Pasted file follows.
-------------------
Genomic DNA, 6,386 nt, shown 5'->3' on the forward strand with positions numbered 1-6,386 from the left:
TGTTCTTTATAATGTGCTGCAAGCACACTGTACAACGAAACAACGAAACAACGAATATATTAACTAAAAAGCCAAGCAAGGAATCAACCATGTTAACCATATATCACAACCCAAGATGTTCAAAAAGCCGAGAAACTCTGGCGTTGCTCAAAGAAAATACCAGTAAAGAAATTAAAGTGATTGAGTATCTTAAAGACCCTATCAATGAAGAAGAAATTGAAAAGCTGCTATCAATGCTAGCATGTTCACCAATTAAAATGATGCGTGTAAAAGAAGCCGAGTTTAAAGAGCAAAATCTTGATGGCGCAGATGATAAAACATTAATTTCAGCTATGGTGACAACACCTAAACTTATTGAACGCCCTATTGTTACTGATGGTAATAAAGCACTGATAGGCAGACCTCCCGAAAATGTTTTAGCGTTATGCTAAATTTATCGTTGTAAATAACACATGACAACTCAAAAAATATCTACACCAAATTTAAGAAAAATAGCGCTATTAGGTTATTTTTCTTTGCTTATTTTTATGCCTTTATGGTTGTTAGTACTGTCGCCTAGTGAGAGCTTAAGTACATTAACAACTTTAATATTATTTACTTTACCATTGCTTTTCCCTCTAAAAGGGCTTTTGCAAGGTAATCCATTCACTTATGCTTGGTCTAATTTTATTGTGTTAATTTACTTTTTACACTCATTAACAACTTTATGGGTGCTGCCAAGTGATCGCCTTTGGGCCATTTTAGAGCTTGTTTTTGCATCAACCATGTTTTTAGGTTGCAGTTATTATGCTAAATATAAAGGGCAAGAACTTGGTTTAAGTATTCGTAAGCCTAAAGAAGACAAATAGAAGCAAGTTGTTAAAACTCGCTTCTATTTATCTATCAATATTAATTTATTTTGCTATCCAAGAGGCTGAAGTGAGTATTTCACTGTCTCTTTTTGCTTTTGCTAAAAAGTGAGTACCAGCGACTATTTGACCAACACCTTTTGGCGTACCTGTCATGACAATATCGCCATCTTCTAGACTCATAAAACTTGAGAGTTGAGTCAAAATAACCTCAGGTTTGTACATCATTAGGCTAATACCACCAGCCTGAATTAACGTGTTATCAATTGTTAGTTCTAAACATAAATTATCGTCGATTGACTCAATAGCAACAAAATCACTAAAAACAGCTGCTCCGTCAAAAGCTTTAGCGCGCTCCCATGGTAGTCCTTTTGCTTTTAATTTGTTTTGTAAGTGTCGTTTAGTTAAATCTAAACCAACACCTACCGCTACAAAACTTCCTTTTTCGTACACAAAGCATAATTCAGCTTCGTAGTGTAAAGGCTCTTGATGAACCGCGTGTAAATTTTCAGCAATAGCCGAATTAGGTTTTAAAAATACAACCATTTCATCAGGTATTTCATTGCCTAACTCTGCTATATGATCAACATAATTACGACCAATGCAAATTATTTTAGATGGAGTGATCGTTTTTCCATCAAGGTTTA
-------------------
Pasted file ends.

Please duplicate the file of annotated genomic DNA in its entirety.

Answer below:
Genomic DNA, 6,386 nt, shown 5'->3' on the forward strand with positions numbered 1-6,386 from the left:
TGTTCTTTATAATGTGCTGCAAGCACACTGTACAACGAAACAACGAAACAACGAATATATTAACTAAAAAGCCAAGCAAGGAATCAACCATGTTAACCATATATCACAACCCAAGATGTTCAAAAAGCCGAGAAACTCTGGCGTTGCTCAAAGAAAATACCAGTAAAGAAATTAAAGTGATTGAGTATCTTAAAGACCCTATCAATGAAGAAGAAATTGAAAAGCTGCTATCAATGCTAGCATGTTCACCAATTAAAATGATGCGTGTAAAAGAAGCCGAGTTTAAAGAGCAAAATCTTGATGGCGCAGATGATAAAACATTAATTTCAGCTATGGTGACAACACCTAAACTTATTGAACGCCCTATTGTTACTGATGGTAATAAAGCACTGATAGGCAGACCTCCCGAAAATGTTTTAGCGTTATGCTAAATTTATCGTTGTAAATAACACATGACAACTCAAAAAATATCTACACCAAATTTAAGAAAAATAGCGCTATTAGGTTATTTTTCTTTGCTTATTTTTATGCCTTTATGGTTGTTAGTACTGTCGCCTAGTGAGAGCTTAAGTACATTAACAACTTTAATATTATTTACTTTACCATTGCTTTTCCCTCTAAAAGGGCTTTTGCAAGGTAATCCATTCACTTATGCTTGGTCTAATTTTATTGTGTTAATTTACTTTTTACACTCATTAACAACTTTATGGGTGCTGCCAAGTGATCGCCTTTGGGCCATTTTAGAGCTTGTTTTTGCATCAACCATGTTTTTAGGTTGCAGTTATTATGCTAAATATAAAGGGCAAGAACTTGGTTTAAGTATTCGTAAGCCTAAAGAAGACAAATAGAAGCAAGTTGTTAAAACTCGCTTCTATTTATCTATCAATATTAATTTATTTTGCTATCCAAGAGGCTGAAGTGAGTATTTCACTGTCTCTTTTTGCTTTTGCTAAAAAGTGAGTACCAGCGACTATTTGACCAACACCTTTTGGCGTACCTGTCATGACAATATCGCCATCTTCTAGACTCATAAAACTTGAGAGTTGAGTCAAAATAACCTCAGGTTTGTACATCATTAGGCTAATACCACCAGCCTGAATTAACGTGTTATCAATTGTTAGTTCTAAACATAAATTATCGTCGATTGACTCAATAGCAACAAAATCACTAAAAACAGCTGCTCCGTCAAAAGCTTTAGCGCGCTCCCATGGTAGTCCTTTTGCTTTTAATTTGTTTTGTAAGTGTCGTTTAGTTAAATCTAAACCAACACCTACCGCTACAAAACTTCCTTTTTCGTACACAAAGCATAATTCAGCTTCGTAGTGTAAAGGCTCTTGATGAACCGCGTGTAAATTTTCAGCAATAGCCGAATTAGGTTTTAAAAATACAACCATTTCATCAGGTATTTCATTGCCTAACTCTGCTATATGATCAACATAATTACGACCAATGCAAATTATTTTAGATGGAGTGATCGTTTTTCCATCAAGGTTTA